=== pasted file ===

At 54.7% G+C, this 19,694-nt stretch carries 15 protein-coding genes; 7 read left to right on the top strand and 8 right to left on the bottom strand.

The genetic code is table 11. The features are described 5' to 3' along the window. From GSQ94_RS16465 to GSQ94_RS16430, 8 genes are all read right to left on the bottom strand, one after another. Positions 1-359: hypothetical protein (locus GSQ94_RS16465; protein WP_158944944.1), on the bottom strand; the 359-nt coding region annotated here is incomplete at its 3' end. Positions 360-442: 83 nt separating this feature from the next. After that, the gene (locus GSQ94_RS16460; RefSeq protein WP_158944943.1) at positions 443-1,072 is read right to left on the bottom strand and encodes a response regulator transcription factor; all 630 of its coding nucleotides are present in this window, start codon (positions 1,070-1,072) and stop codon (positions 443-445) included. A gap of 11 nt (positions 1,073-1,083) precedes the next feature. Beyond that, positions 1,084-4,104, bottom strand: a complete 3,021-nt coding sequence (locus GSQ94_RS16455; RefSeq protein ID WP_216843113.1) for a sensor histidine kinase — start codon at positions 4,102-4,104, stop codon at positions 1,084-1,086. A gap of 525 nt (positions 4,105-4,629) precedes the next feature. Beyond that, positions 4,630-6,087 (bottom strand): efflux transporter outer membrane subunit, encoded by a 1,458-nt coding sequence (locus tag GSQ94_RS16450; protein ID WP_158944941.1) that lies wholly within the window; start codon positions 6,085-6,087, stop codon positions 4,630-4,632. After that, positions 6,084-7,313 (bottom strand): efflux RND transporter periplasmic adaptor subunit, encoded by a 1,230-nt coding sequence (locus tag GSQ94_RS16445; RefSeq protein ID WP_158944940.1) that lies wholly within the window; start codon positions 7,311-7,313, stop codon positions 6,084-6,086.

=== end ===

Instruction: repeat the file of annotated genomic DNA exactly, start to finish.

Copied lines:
At 54.7% G+C, this 19,694-nt stretch carries 15 protein-coding genes; 7 read left to right on the top strand and 8 right to left on the bottom strand.

The genetic code is table 11. The features are described 5' to 3' along the window. From GSQ94_RS16465 to GSQ94_RS16430, 8 genes are all read right to left on the bottom strand, one after another. Positions 1-359: hypothetical protein (locus GSQ94_RS16465; protein WP_158944944.1), on the bottom strand; the 359-nt coding region annotated here is incomplete at its 3' end. Positions 360-442: 83 nt separating this feature from the next. After that, the gene (locus GSQ94_RS16460; RefSeq protein WP_158944943.1) at positions 443-1,072 is read right to left on the bottom strand and encodes a response regulator transcription factor; all 630 of its coding nucleotides are present in this window, start codon (positions 1,070-1,072) and stop codon (positions 443-445) included. A gap of 11 nt (positions 1,073-1,083) precedes the next feature. Beyond that, positions 1,084-4,104, bottom strand: a complete 3,021-nt coding sequence (locus GSQ94_RS16455; RefSeq protein ID WP_216843113.1) for a sensor histidine kinase — start codon at positions 4,102-4,104, stop codon at positions 1,084-1,086. A gap of 525 nt (positions 4,105-4,629) precedes the next feature. Beyond that, positions 4,630-6,087 (bottom strand): efflux transporter outer membrane subunit, encoded by a 1,458-nt coding sequence (locus tag GSQ94_RS16450; protein ID WP_158944941.1) that lies wholly within the window; start codon positions 6,085-6,087, stop codon positions 4,630-4,632. After that, positions 6,084-7,313 (bottom strand): efflux RND transporter periplasmic adaptor subunit, encoded by a 1,230-nt coding sequence (locus tag GSQ94_RS16445; RefSeq protein ID WP_158944940.1) that lies wholly within the window; start codon positions 7,311-7,313, stop codon positions 6,084-6,086.